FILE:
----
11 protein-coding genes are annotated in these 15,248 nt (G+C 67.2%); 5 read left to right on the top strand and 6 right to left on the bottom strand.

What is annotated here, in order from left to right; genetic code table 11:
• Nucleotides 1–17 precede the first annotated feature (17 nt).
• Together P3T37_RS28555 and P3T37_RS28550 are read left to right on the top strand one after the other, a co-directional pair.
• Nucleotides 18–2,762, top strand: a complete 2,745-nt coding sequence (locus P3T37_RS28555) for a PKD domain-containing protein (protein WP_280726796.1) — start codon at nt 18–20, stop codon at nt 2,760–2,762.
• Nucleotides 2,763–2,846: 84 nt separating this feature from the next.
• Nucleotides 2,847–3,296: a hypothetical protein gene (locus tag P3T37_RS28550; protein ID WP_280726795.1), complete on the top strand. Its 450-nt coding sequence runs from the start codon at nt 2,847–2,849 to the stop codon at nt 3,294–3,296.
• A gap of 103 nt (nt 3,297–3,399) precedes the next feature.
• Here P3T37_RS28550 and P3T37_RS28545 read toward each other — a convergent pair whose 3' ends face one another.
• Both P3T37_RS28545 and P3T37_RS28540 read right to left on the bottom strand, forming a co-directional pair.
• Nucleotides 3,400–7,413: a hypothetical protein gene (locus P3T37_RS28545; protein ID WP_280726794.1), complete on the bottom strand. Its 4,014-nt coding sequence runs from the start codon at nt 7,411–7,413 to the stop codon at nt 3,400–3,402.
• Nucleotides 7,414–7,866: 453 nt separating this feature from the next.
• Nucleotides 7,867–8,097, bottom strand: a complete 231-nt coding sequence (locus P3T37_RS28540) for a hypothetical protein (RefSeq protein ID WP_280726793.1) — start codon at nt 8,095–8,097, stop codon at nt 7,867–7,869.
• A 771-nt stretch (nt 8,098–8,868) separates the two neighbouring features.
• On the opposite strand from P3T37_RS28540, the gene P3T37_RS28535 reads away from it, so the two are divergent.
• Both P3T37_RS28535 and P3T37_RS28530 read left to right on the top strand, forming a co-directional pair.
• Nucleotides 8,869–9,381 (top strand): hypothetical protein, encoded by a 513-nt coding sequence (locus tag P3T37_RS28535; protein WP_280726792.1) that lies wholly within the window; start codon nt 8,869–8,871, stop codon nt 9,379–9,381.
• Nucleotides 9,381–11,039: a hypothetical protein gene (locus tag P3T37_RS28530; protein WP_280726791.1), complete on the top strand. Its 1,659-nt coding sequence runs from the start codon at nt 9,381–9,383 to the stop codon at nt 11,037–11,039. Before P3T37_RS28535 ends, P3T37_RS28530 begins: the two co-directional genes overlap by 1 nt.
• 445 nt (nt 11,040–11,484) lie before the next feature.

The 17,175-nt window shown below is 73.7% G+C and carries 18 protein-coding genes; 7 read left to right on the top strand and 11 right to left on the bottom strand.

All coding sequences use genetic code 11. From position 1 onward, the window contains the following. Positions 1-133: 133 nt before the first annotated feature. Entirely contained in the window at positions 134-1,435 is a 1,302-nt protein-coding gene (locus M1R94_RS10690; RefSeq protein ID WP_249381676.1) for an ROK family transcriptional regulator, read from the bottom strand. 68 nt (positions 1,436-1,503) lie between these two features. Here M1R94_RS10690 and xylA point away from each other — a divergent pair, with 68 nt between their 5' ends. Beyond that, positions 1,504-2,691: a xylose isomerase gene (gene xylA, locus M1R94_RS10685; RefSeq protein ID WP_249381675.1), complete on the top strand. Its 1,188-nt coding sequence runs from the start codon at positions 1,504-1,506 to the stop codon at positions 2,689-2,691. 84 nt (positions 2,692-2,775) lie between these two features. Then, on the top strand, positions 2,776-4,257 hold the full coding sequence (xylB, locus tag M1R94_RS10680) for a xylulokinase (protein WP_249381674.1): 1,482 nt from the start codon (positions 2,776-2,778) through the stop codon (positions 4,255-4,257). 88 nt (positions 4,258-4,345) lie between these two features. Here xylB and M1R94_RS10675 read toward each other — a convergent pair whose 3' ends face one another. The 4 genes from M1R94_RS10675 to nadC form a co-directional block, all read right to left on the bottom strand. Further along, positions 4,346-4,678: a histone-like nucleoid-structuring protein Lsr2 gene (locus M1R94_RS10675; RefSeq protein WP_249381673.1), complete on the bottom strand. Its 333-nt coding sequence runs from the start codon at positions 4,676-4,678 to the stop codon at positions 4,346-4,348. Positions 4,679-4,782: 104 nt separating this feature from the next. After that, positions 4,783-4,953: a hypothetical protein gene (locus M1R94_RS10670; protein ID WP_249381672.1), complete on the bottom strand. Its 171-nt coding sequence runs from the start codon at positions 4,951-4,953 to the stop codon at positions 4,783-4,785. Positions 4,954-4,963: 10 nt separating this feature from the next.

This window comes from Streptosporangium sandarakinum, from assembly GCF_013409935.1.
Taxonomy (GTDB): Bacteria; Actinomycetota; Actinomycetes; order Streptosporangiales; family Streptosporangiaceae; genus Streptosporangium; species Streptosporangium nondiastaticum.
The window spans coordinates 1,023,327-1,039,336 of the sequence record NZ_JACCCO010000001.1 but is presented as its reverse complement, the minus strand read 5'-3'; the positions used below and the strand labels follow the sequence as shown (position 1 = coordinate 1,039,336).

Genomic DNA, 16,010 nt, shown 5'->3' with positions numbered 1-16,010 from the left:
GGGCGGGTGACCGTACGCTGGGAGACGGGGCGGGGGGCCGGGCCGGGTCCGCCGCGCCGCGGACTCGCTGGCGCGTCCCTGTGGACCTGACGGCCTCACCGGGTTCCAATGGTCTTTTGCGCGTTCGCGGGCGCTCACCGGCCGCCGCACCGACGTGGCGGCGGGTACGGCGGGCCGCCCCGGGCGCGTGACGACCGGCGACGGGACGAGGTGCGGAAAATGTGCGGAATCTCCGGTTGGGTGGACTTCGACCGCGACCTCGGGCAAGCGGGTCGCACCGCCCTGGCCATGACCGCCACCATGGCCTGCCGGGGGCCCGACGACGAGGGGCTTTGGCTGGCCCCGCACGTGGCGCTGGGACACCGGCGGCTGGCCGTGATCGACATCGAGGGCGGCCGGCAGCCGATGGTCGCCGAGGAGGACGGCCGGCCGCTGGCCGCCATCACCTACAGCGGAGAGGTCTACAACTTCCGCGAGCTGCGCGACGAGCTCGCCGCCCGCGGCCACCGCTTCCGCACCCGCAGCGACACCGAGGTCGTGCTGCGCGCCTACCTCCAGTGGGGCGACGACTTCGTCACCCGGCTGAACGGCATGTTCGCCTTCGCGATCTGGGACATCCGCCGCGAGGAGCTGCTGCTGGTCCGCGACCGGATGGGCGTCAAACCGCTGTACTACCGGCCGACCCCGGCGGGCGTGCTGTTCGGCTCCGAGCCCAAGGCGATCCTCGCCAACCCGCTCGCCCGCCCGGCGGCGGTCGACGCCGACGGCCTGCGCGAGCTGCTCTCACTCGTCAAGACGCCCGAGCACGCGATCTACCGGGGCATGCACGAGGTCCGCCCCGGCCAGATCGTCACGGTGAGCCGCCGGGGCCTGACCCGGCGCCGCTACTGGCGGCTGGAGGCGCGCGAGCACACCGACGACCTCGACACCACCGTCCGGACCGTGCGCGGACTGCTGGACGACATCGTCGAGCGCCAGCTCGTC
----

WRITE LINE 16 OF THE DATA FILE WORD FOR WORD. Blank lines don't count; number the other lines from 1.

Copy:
• Both P3T37_RS28535 and P3T37_RS28530 read left to right on the top strand, forming a co-directional pair.